Murder of Constables
The murder of two RIC officers in Toomevara in March 1920, James Rocke and Charles Healy, caused widespread revulsion and immense sadness, among their families and friends.
Constables Rocke and Healy were both returning to their barracks, after Novena Devotions on St. Patrick’s evening, when shots rang out. Constable Rocke fell immediately and lay on the ground mortally wounded. A doctor, two priests and the station sergeant ran to his aid, and got him to the barracks, where he died at 11. 15pm, four hours after being shot. His dying words, according to evidence given at the inquest by his sergeant, were ‘ I forgive the men that shot me and anything I have I leave to my mother’.
Constable James Rocke was twenty seven years of age and unmarried. He had about seven years’ service in the RIC, and was stationed in Toomevara only since 23rd February, 1920, having previously served in Borrisoleigh. He was survived by his widowed mother, Bridget (née Finnerty from Eskerboy, Kiltormer) and his six brothers, Pat (Lurgan), John (the Forge, Lurgan), Tom (Derrew), Andy (the shop beyond the forge), Frank, who also died at a young age, and Mick, who served for some years with the American Army, during the 1914/1918 war.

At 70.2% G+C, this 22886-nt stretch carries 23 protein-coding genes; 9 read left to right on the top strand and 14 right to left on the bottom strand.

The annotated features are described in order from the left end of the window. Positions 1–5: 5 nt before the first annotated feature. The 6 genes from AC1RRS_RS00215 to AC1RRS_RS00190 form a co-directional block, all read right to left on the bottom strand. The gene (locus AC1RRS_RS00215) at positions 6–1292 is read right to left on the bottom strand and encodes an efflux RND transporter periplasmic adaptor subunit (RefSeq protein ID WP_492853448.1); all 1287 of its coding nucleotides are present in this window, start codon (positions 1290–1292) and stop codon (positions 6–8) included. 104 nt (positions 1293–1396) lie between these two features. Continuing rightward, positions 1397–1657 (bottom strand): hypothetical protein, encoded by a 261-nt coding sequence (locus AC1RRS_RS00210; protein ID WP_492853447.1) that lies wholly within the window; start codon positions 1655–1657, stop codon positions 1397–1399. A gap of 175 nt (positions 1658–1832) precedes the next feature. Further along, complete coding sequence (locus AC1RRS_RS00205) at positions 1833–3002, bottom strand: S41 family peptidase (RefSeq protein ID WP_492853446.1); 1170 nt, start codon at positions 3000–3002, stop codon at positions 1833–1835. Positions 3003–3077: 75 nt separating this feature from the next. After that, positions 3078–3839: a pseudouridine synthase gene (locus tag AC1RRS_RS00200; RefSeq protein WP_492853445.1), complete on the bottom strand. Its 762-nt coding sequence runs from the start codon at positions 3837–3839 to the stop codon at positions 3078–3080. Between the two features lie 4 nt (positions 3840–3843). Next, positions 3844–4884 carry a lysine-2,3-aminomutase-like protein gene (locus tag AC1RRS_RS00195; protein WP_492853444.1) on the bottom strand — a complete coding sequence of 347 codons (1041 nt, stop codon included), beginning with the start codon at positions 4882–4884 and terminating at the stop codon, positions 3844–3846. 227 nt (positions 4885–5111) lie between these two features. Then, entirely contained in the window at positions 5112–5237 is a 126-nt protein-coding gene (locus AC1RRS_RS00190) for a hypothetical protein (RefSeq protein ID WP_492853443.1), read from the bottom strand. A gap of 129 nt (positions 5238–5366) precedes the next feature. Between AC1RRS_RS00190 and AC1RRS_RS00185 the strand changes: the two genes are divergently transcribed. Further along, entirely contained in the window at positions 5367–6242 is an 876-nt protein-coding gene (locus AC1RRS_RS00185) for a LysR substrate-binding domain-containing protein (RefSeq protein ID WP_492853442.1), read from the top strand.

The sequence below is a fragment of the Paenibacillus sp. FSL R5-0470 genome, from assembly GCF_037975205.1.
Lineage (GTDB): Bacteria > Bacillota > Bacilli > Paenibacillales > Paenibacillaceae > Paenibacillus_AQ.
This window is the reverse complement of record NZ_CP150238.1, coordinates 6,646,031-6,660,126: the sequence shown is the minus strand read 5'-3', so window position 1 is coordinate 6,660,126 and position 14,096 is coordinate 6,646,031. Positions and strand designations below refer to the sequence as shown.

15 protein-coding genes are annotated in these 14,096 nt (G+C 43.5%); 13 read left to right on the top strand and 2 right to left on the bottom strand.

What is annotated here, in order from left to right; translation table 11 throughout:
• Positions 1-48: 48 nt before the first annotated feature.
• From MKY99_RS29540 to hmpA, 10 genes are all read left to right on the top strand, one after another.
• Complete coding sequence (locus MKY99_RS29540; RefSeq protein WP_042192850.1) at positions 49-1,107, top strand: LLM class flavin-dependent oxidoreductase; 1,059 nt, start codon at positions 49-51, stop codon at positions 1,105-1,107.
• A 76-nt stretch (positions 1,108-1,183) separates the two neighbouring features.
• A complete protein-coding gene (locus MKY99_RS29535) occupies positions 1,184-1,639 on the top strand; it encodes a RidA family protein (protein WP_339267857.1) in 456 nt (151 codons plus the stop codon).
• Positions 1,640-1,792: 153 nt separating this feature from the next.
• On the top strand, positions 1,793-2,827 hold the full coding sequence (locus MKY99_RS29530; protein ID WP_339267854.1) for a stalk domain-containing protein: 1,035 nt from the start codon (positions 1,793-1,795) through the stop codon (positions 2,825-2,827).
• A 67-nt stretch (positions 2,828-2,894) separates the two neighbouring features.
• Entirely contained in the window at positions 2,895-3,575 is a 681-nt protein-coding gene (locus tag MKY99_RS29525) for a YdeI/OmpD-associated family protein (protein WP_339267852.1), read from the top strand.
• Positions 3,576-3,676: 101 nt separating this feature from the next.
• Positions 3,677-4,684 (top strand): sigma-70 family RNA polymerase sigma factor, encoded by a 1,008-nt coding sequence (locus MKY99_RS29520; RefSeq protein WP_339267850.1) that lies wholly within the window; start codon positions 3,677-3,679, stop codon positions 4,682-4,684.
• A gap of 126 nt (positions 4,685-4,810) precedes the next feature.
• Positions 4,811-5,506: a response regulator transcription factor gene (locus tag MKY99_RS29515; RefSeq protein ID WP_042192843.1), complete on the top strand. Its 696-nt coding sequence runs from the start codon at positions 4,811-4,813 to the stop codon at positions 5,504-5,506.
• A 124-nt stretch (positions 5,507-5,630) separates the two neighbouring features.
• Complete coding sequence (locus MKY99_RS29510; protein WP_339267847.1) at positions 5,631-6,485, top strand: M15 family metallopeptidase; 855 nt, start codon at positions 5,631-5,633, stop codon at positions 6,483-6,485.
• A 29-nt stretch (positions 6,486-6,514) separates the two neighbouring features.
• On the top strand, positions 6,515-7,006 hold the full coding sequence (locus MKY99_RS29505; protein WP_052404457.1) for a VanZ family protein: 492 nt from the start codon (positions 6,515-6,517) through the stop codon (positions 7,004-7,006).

James’s brothers and a cousin arrived by car in Toomevara after the inquest into his death, and took his remains to Killimor. He was interred in the family plot in Kiltormer Cemetery.
On 15th May, 2008, RTE 1 broadcast a programme Flesh and Blood detailing the life of journalist Brendan Lynch and his brother, who were originally from Toomevara. They laid a wreath at the site of the shooting of the two RIC officers.